"Are you all right, Vilma?"
"How can you possibly ask that?" replied the woman. She stared at her with haunted eyes.
"No, I guess that was a pretty stupid question, wasn't it? So you're not all right. How are you?"
"I don't know."
"Do you understand what's happened? About Toma and the demon that's taken control of him?"
"Partly, I suppose. I know it was controlling me somehow. Me and my whole family. I hear what your fiancé is saying, but it all seems like a nightmare now! What is going to happen to Toma?"
"We're taking him to someone who can destroy the demon. Free him from its control. He will be all right."
"How can he, how can any of us ever be all right?"
"Nothing that happened was Toma's doing. You have to understand that."
"Nothing? What about when he told me he loved me? Was that a lie, too?"
Liss sighed. "You'll have to ask him yourself once he's free." Vilma didn't answer and they rode in silence for a while. Foix looked back at her several times but she just shook her head. They continued riding as quickly as they could but they were all exhausted and some of them hurt. It was late afternoon by the time they spotted the roofs of Sentrada in the distance.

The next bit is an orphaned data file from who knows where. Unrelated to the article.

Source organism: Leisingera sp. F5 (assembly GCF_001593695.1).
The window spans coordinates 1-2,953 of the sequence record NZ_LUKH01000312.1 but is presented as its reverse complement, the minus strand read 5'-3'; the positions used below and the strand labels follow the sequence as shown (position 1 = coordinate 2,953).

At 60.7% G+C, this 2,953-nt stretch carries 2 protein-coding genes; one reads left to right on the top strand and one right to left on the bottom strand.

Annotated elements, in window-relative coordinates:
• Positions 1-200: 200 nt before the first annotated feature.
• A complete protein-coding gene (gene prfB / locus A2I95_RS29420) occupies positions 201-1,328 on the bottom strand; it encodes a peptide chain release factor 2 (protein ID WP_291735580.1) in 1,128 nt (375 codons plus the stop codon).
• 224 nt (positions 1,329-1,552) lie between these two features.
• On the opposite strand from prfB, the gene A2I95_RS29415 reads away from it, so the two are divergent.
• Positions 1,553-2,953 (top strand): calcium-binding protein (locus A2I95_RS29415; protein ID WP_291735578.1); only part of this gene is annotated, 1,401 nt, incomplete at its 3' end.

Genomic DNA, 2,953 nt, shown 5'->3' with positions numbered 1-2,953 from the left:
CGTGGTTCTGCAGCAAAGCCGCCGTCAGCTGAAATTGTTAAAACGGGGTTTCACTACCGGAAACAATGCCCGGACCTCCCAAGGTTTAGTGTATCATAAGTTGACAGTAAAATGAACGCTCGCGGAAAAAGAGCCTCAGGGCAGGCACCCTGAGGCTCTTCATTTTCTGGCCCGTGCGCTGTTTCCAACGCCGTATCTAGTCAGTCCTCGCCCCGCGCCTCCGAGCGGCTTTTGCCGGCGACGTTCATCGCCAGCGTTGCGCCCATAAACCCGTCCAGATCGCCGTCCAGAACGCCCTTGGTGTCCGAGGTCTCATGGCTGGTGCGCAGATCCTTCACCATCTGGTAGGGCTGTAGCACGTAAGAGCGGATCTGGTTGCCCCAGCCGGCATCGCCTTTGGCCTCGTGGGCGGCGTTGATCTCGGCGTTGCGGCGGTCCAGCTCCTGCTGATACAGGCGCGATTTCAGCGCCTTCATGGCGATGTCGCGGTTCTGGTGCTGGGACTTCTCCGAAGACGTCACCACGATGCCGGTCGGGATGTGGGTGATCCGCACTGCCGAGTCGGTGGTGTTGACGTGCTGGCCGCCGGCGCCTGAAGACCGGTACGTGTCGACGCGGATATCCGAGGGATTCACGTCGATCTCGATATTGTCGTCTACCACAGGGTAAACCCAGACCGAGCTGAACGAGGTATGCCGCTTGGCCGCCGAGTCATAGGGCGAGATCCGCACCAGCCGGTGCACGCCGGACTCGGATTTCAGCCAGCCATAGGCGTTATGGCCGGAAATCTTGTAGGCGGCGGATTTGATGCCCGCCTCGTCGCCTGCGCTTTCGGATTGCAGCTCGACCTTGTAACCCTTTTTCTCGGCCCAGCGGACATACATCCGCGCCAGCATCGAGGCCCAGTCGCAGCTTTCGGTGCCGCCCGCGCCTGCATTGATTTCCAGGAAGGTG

"If I'm understanding aright," said Vilma suddenly, "your fiancé also carries a demon. How can this be? How can you bear it?"
"It's complicated. And different from what's happened to Toma. Foix is a temple sorcerer. He can control his demon rather than be controlled by it."
"How do you know? How do you know he isn't just lying to you like Toma lied to me?"
"I know," said Liss firmly. "When we meet up with Royina Ista, you'll understand."
"I wish I could believe you. I wish I could believe anything!"
LIss didn't know what to tell her. She supposed that the mere fact that she was talking, asking questions was a good sign but…
With no warning at all, her horse reared up. Caught completely unaware she was thrown to the ground before she could do a thing. All around her horses were whinnying and people shouting. Foix cried: "The demon is awake!" It was, perhaps, the most unnecessary statement she'd ever heard.
Foix felt the surge of power, saw the purple lances of light, but was only able to stop the one aimed at his own horse. All around him the other horses were going wild, tossing off their riders. All except the horse pulling Toma's litter. That one started off at gallop, towing the demon and its mount behind. Foix jabbed his spurs into the flanks of his horse and began the pursuit.